Introduction to Blog

I launched the website and the Blog after having spoken to government officials, political analysts and security experts specializing in South Asian affairs from three continents. The feedback was uniformly consistent. The bottom line is that when Kashmiris are suffering and the world has its own set of priorities, we need to find ways to help each other. We must be realistic, go beyond polemics and demagoguery, and propose innovative ideas that will bring peace, justice and prosperity in all of Jammu and Kashmir.

The author had two reasons to create this blog. First, it was to address the question that was being asked repeatedly, especially, by journalists and other observers in the U.S., U.K., and Canada, inquiring whether the Kashmiri society was concerned about social, cultural and environmental challenges in the valley given that only political upheaval and violence were reported or highlighted by media.

Second, the author has covered the entire spectrum of societal issues and challenges facing Kashmiri people over an 8-year period with the exception of politics given that politics gets all the exposure at the expense of REAL CHALLENGES that will likely result in irreversible degradation in the quality of life and the standard of living for future generations of Kashmiris to come.

The author stopped adding additional material to the Blog once it was felt that most, if not all, concerns, challenges and issues facing the Kashmiri society are cataloged in the Blog. There are over 1900 entries in the Blog and most commentaries include short biographical sketches of authors to bring readers close to the essence of Kashmir. Unfortunately, the 8-year assessment also indicates that neither Kashmiri civil society, nor intellectuals or political leadership have any inclination or enthusiasm in pursuing issues that do not coincide with their vested political agendas. What it means for the future of Kashmiri children and their children is unfathomable. But the evidence is all laid out.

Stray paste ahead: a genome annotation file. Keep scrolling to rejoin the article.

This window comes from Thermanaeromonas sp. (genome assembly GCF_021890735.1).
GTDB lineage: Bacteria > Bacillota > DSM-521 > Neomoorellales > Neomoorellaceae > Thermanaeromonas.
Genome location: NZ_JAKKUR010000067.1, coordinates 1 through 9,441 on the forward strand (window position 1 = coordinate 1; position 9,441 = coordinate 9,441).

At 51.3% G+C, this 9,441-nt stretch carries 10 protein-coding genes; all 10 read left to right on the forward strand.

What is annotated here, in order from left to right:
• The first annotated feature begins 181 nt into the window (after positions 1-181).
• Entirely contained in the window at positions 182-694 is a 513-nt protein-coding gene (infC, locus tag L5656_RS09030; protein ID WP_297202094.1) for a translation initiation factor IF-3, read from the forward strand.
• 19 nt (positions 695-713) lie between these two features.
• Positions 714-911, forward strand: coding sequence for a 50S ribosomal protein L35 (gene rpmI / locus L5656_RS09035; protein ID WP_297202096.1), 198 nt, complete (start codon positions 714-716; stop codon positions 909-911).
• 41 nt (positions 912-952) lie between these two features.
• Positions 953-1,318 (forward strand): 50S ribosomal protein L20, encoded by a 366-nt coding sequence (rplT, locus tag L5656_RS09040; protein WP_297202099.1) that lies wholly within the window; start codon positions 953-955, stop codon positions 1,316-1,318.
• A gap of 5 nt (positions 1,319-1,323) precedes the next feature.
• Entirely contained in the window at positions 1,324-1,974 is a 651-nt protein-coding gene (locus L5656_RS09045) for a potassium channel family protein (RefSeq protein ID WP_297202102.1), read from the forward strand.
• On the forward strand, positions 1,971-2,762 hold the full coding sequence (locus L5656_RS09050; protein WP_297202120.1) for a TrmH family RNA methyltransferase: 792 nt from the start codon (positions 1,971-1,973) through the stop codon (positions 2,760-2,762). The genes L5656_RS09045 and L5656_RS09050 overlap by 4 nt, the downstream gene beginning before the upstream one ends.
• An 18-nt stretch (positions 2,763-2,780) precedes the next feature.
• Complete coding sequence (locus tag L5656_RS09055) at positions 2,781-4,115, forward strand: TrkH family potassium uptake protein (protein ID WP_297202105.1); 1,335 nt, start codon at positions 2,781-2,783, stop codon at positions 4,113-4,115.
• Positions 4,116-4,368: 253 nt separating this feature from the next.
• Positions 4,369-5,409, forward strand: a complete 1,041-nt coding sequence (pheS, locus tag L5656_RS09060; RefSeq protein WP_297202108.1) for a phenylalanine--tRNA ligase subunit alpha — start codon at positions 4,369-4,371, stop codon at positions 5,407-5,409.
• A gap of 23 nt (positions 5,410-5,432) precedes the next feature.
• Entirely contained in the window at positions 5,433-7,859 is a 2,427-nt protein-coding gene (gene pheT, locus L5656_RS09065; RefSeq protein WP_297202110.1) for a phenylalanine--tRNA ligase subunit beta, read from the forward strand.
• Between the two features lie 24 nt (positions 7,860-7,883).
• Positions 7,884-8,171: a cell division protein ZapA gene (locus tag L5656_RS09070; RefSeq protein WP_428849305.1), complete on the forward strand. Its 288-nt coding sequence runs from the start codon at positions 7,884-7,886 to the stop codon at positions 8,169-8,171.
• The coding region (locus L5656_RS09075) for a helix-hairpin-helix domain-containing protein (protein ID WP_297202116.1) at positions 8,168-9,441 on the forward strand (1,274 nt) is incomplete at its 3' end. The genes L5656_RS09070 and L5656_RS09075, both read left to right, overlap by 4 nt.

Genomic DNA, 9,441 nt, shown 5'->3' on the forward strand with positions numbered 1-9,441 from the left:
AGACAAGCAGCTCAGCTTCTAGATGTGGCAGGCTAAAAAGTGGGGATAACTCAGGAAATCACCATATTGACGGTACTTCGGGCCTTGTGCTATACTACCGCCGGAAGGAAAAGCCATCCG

This Blog is a reality check on Kashmir. It is a historical record of how Kashmir lost its way.

Vijay Sazawal, Ph.D.

Wednesday, November 2, 2011

"But Dogs Are Outside My Home Fence"

Altaf says that growing population of stray dogs is yet another manifestation of the Kashmiri culture of keeping their interiors clean at the expense of exteriors where all kinds of home garbage is dumped

(Mr. Altaf Bashir, 23, was born in Habba Kadal, Srinagar. He completed his schooling from Iqra Public School, Qammerwari, Sringar, and received a Bachelor's degree in commerce from the Degree College Bemina, Srinagar. He is pursuing a Master's degree in English from the Indra Gandhi National Open University (IGNOU). Mr. Bashir is currently working as hospitality trainer at the Don Bosco trainer centre, Kupwara, which is a Belgium based NGO working with the Union Ministry of Rural Development, MORD.)

Kashmir Dogs Milieu’

She was apparently three years of age and would have indeed been a cute little thing, but right then she was a pathetic sight whimpering piteously with tears streaming down her face. The child had been attacked by a pack of stray dogs. Her face and scalp had been brutally mauled and there were numerous bite marks on her fragile frame, her parents stood as helpless witnesses to the agony of their child, pouring out torrents of inconsolable grief. The medicos and paramedics attending to this latest victim of the dog menace also were visibly affected by this tragic scene.

This is not a sole incident; such scenes are prevalent sight in our hospitals. The dog menace is real and has assumed alarming proportions, not only do these dogs inflict injury and lead to disfigurement; they are also potential carriers of the fatal Rabies virus. Moreover these dogs have the run of the road especially during the night hours and they cause many accidents too by terrorizing and destabilize the Motor cyclist’s. As much as it is now impossible for people to walk during night as streets and roads are conquered and controlled by these beasts.